Here’s Tae Us

It was our Christmas Ball tonight. Terribly grand, you know, the Scottish Country Dance Christmas Ball, with lots of complicated footwork and once figures.

Actually, the occasion is billed as the Family Dance, and never was a program more accessible. We’d walked quite a lot of it before in social groups, but you don’t get much more beginner-friendly than the dance selections we had tonight.

Even so, every year we make mention of this ball, and every year someone says ‘I don’t know how you do it.’ Well, tonight you’re getting a lesson, because us Scottish Country Dancers like our rhymes.

For instance, when dancing the poussette, the adage is:

Away from the centre, quarter turn,
Up or down, quarter turn;
Into the centre, halfway round,
Fall back, fall back.

And here, for reference, is the poussette, danced beautifully by more elegant people than us.

 

Remember, Away from the centre, quarter turn…

You watch even the experienced dancers still reciting it to one another as they go. We had a wonderful teacher who used to joke that they’d inscribe it on her headstone someday. (They probably will; she dances more than she doesn’t.)

Meanwhile, to dance crossover reels – that’s a reel of three on the opposite side of the set – the rhyme goes:

Ones dance over to begin,
Twos dance out,

And threes dace in.

As for the rest of it, you mostly grab the hands that get offered to you, keep alert to people advancing towards you, and it all sort of muddles out. Occasionally, when it’s done very well, it looks elegant while you’re at it. We’re working on that bit.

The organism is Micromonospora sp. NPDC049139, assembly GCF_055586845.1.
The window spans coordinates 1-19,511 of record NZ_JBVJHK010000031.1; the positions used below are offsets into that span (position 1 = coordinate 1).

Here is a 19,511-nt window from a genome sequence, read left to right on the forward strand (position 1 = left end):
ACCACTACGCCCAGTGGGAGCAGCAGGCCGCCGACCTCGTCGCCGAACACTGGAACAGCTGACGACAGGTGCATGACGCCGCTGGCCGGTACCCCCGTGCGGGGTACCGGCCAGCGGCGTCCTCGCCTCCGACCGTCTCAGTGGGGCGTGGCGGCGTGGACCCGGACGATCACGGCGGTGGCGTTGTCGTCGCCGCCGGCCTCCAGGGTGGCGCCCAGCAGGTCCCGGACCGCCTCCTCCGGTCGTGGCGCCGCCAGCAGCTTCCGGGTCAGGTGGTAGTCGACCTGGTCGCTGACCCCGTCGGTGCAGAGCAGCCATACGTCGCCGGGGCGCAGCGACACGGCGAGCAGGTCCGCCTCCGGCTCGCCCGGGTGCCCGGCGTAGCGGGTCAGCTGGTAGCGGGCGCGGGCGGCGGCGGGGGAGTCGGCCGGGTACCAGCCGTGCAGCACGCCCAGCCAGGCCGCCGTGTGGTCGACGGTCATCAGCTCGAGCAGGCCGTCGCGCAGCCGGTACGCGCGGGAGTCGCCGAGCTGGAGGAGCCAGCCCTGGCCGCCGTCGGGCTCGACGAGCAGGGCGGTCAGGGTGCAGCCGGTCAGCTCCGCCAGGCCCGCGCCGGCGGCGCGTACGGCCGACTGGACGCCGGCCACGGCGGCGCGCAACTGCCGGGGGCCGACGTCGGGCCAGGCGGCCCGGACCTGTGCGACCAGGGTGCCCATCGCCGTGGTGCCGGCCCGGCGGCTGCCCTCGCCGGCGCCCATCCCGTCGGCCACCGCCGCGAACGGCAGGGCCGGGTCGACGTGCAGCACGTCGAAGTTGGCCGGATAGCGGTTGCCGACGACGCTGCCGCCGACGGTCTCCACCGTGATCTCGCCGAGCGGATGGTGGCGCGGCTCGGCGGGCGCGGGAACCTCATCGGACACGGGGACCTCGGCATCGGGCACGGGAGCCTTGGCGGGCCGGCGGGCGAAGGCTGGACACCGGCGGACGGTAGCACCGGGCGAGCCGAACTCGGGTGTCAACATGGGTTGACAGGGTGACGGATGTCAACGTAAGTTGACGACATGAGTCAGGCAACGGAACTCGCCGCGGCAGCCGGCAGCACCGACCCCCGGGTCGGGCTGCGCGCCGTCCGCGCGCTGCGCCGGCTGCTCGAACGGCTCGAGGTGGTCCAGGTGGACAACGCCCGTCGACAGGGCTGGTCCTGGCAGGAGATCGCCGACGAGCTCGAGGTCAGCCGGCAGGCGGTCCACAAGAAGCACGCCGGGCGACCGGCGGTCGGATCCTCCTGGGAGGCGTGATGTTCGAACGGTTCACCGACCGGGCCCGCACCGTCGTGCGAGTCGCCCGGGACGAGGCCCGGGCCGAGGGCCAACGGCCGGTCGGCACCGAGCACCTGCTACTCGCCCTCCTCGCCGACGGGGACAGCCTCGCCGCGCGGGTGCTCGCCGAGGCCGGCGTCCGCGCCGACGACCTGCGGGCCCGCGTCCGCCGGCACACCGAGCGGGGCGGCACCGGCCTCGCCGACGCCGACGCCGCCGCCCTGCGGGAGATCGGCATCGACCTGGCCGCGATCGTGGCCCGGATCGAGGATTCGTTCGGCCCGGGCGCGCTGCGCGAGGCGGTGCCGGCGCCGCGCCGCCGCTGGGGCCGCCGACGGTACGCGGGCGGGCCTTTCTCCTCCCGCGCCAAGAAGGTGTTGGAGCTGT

Currently we’re unwinding to today’s tea. It’s another tisane, and we’re not taking notes here, but surely there have been more herbal teas than anything else in this calendar? Readers at home, what do you think? This one it White Cranberry, wherein white chocolate meets dried cranberry, apple, raisins and papaya. The cat mug is once again earning it’s keep, now we’ve cracked how to use it without being scalded, and yields up a tea that is surprisingly tropical tasting. We’d blame the papaya, except we couldn’t actually taste it in the cup. The cranberry dominates, as you’d expect, while the white chocolate gives it a burst of sweetness.

The apple tempers both a bit, though we’re not sure the raisins come through. Honestly, there must be raisins in every second tea we sample, and we’re not clear why, because they really don’t steep well. Anyone who has ever soaked raisins in hot water for baking will probably understand this; not for nothing you have to add other stuff to a fruitcake to draw out their flavour!

So that’s tea and two wee verses for you, tonight. But the traditional way to close out a dance is with Burns. Specifically Auld Lang Syne. Only that’s for New Year, and that’s still a ways off. So instead, have Green Grow the Rashes, O. It makes for a lovely strathspey, but doubles as an equally enjoyable read – with or without tea.

Green Grow the Rashes, O
Robert Burns

Chor. – Green grow the rashes, O;
Green grow the rashes, O;
The sweetest hours that e’er I spend,
Are spent amang the lasses, O.

There’s nought but care on ev’ryy han’,
In ev’ry hour that passes, O:
What signifies the life o’ man,
An’ ‘there na for the lasses, O.
Green grow&c.

The war’ly race may riches chase,
An’ riches still may fly them, O:
An’ tho’ at last they catch them fast,
Their hearts can ne’re enjoy them, O.
Green grow &c.

But gie me a canine hour at at e’en,
My arms about my dearie, O;
An’ war’ly cares, an’ war’ly men,
May a’ gae tapsalteerie, O!
Green grow &c.  

For you sae douce, ye sneer at this;
Ye’re nought but senseless asses, O:
The wisest man the warl’ e’er saw,
He dearly lov’d the lasses, O.
Green grow, &c.

Auld Nature swears, the lovely dears
Her noblest works she classes, O: